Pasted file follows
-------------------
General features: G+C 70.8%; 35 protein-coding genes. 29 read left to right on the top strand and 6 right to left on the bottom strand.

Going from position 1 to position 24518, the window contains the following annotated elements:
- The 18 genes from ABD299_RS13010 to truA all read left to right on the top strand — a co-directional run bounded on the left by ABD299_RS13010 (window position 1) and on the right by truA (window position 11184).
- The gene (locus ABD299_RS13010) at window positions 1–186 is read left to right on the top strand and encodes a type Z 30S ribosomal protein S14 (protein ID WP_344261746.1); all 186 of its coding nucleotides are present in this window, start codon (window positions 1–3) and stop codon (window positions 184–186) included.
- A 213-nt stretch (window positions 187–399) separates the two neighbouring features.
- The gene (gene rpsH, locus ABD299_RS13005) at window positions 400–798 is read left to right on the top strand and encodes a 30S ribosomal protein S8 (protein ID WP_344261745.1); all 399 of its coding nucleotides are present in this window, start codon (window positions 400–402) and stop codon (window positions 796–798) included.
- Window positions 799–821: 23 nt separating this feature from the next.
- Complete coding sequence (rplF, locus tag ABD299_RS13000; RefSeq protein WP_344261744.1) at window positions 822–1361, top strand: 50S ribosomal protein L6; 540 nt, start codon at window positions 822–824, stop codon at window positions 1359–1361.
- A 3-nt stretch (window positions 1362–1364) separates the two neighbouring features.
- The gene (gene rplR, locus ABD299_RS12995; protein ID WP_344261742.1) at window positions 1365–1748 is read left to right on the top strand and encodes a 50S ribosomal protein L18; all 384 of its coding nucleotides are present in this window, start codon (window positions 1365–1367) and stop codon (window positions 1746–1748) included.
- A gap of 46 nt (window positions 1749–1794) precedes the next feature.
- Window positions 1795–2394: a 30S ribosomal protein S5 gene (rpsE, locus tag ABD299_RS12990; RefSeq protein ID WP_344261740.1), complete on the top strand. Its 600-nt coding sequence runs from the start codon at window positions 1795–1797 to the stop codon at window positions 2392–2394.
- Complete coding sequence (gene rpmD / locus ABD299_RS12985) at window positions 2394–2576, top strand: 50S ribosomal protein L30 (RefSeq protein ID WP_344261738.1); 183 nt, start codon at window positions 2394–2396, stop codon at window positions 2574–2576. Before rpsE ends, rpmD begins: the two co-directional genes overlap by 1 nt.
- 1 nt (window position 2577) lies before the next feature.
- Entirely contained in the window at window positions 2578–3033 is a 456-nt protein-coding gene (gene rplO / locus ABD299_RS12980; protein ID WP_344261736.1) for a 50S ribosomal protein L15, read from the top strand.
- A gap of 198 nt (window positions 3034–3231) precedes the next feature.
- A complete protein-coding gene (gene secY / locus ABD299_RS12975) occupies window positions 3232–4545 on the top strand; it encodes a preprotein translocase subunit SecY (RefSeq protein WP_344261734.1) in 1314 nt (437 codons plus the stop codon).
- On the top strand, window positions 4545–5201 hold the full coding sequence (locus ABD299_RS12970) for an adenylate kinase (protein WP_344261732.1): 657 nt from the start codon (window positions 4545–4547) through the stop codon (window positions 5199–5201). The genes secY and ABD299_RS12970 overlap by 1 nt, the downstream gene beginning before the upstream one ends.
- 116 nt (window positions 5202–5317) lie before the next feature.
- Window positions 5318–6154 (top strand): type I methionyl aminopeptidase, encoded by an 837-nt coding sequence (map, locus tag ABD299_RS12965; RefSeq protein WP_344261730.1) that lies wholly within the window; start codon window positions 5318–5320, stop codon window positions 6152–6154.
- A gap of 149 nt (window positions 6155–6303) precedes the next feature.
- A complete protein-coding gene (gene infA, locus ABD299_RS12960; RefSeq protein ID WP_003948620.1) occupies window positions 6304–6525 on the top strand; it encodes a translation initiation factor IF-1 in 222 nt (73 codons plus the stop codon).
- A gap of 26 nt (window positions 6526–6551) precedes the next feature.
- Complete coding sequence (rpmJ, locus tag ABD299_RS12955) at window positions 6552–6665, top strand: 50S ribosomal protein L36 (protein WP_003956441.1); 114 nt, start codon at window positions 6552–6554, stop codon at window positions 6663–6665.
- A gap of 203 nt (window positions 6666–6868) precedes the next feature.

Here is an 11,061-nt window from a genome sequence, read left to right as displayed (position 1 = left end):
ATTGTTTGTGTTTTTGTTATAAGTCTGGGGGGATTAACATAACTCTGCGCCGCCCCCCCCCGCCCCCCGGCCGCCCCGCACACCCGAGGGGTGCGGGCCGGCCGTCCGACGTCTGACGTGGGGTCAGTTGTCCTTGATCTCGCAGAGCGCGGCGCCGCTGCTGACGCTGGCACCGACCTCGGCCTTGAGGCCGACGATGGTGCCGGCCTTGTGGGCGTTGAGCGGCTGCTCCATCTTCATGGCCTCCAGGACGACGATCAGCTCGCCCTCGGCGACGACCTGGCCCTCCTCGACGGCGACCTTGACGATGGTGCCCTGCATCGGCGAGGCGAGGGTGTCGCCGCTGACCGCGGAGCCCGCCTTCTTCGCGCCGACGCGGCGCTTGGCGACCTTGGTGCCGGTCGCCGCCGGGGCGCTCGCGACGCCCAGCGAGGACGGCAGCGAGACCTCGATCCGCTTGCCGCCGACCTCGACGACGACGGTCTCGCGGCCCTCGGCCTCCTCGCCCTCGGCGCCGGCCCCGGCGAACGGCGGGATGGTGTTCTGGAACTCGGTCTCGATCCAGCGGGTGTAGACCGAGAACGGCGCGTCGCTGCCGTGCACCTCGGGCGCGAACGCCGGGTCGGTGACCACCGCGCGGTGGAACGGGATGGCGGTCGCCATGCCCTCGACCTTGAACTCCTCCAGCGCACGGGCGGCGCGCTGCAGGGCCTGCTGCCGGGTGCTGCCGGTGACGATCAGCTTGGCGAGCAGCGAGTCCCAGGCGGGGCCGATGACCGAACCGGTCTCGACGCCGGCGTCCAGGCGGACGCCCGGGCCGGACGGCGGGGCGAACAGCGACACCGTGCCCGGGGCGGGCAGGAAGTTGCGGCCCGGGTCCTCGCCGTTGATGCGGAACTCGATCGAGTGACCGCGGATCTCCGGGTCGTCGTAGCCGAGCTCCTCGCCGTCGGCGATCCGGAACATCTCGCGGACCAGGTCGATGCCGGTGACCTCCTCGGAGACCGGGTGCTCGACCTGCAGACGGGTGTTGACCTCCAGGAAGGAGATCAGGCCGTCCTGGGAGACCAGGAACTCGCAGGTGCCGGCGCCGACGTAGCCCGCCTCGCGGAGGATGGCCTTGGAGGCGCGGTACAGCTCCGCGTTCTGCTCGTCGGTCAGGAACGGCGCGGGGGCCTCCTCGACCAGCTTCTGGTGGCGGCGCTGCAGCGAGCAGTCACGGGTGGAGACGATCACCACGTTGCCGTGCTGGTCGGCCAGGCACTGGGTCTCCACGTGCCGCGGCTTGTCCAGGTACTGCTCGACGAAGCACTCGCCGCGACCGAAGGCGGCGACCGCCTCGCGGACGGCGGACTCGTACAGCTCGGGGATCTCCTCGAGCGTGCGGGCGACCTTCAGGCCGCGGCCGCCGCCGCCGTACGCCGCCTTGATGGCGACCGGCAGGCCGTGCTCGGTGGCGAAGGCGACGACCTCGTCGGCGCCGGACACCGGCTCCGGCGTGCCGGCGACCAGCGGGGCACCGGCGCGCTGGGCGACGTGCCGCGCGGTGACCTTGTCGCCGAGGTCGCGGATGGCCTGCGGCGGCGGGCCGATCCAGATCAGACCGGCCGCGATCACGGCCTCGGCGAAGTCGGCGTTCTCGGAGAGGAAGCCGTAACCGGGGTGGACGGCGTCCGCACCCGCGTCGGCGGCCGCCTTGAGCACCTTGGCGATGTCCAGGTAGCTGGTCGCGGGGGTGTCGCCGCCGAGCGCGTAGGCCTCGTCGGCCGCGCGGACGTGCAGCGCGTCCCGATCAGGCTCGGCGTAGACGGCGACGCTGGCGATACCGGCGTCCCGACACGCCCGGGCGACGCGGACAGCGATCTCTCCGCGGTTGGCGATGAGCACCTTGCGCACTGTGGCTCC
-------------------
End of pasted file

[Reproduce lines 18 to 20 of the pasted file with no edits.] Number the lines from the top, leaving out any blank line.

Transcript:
- On the top strand, window positions 4545–5201 hold the full coding sequence (locus ABD299_RS12970) for an adenylate kinase (protein WP_344261732.1): 657 nt from the start codon (window positions 4545–4547) through the stop codon (window positions 5199–5201). The genes secY and ABD299_RS12970 overlap by 1 nt, the downstream gene beginning before the upstream one ends.
- 116 nt (window positions 5202–5317) lie before the next feature.
- Window positions 5318–6154 (top strand): type I methionyl aminopeptidase, encoded by an 837-nt coding sequence (map, locus tag ABD299_RS12965; RefSeq protein WP_344261730.1) that lies wholly within the window; start codon window positions 5318–5320, stop codon window positions 6152–6154.